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Media Release

St. Joseph's Hamilton Cuts 61 RNs, Putting Patients at Risk

February 02, 2016

The Ontario Nurses’ Association (ONA) says the elimination of 61 front-line Registered Nurses (RNs) at St. Joseph's Healthcare Hamilton will put patients at risk.
The hospital announced today that it is cutting 61 RN positions with widespread cuts in units that include: recovery room, neo-natal intensive care, operating room, nephrology (kidney program), cardiology, acute mental health, complex care, respirology, pre-surgery assessment, dialysis, day surgery, medicine, medical rehab and geriatric outreach. Of particular concern are the introduction of RPNs into the recovery room and neonatal intensive care, which are critical care areas requiring the advanced assessment and clinical skills of RNs for these unpredictable patients. ONA believes there is a place for RNs and RPNs in the health care system, however the gutting of RN positions and forcing RPNs to care for unpredictable, complex patients is putting their nursing licenses at risk.

"It's no secret that research has found that cutting RNs out of hospitals increases the rates of complications and death that our patients face," said ONA President Linda Haslam-Stroud, RN, herself a renal transplant RN from St. Joe's. "For every extra patient added to an average RN's workload, the risk of death and disease increases by seven per cent. Patients experience more sepsis, pneumonia, blood clots, bedsores, cardiac events (heart attacks) and failure to rescue (save a patient’s life)," she said. "It's unacceptable that our hospitals are knowingly risking the health outcomes of our patients to balance budgets."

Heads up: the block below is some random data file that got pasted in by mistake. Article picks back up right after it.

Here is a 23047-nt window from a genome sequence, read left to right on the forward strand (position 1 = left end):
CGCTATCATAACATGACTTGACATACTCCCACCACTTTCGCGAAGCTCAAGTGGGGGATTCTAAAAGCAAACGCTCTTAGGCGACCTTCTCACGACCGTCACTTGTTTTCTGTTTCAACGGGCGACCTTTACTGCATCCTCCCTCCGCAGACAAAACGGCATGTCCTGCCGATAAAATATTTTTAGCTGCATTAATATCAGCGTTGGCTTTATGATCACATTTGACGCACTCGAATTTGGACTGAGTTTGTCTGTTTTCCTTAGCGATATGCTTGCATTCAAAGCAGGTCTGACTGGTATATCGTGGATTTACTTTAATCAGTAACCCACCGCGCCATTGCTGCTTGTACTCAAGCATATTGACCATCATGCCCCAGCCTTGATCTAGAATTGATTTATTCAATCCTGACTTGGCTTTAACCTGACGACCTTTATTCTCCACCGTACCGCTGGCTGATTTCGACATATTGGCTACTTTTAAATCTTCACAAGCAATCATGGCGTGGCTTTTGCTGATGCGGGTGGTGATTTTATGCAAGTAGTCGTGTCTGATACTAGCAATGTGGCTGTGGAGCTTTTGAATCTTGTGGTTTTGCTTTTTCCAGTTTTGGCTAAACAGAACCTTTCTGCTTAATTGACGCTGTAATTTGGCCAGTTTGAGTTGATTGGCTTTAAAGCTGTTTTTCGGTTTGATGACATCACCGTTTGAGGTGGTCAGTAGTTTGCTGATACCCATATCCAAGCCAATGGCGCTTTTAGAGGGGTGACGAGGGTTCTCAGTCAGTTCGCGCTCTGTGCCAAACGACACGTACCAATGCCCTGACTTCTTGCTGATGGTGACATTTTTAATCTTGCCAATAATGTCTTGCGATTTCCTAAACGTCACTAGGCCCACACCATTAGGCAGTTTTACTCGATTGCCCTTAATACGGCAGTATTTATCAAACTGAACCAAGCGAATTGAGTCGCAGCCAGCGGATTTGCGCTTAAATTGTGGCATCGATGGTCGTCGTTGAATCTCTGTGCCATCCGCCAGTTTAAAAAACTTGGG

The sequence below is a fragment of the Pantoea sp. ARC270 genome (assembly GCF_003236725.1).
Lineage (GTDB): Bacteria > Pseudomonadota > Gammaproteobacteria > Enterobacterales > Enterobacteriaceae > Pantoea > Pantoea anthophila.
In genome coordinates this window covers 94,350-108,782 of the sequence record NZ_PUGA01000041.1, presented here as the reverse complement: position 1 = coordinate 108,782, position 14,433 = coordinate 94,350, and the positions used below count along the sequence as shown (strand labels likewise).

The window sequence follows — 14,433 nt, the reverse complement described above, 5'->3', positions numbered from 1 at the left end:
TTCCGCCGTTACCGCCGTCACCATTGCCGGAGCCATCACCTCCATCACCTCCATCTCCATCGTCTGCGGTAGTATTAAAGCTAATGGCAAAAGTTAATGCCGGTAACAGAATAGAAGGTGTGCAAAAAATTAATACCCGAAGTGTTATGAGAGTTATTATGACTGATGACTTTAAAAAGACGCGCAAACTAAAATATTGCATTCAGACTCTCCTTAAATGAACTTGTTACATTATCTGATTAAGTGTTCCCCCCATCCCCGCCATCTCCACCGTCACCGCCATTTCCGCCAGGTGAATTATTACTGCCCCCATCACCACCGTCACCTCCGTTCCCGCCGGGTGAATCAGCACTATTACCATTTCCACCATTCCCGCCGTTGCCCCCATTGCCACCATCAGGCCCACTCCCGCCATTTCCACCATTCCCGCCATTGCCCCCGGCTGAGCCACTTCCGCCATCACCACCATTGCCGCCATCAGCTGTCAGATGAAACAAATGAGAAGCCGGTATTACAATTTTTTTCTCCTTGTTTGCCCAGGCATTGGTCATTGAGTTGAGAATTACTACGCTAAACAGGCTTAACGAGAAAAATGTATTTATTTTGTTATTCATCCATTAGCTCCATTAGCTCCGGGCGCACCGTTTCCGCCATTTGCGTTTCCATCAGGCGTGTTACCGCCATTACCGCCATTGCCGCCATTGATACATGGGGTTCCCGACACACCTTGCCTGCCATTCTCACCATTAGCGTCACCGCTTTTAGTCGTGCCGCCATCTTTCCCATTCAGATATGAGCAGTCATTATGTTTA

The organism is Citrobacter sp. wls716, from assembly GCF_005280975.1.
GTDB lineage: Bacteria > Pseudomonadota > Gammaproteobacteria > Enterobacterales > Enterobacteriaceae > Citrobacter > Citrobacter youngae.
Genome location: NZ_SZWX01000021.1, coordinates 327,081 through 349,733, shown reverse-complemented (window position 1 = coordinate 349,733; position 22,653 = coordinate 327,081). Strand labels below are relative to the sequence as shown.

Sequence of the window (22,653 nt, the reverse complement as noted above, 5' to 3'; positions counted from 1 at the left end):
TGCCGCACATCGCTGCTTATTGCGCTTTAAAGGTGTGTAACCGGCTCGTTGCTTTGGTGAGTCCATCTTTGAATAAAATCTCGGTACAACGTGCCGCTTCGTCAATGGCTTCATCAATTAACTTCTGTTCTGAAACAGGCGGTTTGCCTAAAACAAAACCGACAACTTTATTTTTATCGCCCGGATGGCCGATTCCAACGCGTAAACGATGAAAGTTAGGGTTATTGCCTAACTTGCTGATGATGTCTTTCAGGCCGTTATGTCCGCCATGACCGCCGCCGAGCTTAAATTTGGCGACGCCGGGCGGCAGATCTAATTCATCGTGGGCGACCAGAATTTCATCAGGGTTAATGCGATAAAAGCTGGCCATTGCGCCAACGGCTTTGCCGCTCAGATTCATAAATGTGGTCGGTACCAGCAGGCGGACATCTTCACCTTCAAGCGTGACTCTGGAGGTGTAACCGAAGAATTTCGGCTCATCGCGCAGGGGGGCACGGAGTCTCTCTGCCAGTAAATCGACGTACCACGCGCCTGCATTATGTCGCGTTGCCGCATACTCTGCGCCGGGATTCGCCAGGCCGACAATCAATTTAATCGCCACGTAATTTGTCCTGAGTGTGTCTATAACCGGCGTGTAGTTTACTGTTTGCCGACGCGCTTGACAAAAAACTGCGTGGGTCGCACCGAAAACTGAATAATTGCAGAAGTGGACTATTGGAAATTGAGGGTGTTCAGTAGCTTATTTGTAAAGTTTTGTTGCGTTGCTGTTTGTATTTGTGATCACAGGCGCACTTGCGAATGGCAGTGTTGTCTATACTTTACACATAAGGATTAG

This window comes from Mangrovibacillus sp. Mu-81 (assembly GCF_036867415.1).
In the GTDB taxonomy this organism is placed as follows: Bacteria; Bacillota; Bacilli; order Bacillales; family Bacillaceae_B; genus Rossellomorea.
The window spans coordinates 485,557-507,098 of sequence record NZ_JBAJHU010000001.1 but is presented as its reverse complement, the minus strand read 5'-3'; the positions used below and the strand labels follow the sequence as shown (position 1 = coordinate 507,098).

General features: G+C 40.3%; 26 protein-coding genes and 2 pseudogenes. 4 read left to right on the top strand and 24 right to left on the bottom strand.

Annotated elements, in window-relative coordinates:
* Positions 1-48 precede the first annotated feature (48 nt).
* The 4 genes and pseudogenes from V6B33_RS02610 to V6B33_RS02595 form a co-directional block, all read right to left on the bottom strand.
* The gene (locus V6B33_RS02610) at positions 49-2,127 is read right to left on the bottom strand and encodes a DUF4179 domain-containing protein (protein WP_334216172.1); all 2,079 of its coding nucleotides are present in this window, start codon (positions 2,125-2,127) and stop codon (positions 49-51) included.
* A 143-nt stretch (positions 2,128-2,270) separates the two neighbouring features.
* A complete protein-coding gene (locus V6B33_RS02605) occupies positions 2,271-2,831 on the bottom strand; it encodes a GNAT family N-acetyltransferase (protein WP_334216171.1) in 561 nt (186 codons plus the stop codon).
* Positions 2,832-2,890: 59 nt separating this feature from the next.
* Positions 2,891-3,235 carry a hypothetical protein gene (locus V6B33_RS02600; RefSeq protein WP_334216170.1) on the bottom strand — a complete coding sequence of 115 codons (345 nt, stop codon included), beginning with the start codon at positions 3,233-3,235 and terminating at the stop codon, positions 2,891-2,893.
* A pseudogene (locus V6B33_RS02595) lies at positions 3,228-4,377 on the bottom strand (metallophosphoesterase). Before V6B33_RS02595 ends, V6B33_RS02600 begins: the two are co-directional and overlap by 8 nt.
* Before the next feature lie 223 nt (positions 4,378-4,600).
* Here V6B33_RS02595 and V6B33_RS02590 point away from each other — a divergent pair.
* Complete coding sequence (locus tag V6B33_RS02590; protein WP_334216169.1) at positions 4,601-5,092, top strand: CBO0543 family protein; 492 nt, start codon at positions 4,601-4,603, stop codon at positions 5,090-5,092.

The cuts come on the heels of a series of violent attacks on nurses at St. Joseph's Healthcare, attacks that ONA has attributed to a faulty personal alarm system and a shortage of nurses.

They also follow announcements of massive RN cuts at Windsor Regional Hospital, Grand River Hospital, Northumberland Hills Hospital, Mount Sinai Hospital, Toronto and Quinte Health Care.

"Patient care continues to be compromised across Ontario due to the tunnel vision demonstrated by hospital CEOs and the province," said Haslam-Stroud. She says the Ontario government must stop RN cuts due to underfunding hospitals – “our patients deserve better.”

ONA is the union representing 60,000 registered nurses and allied health professionals, as well as more than 14,000 nursing student affiliates, providing care in hospitals, long-term care facilities, public health, the community, clinics and industry.

For more information: Ontario Nurses’ Association

Sheree Bond (416) 964-8833, ext. 2430; cell: (416) 986-8240;
Melanie Levenson (416) 964-8833, ext. 2369;

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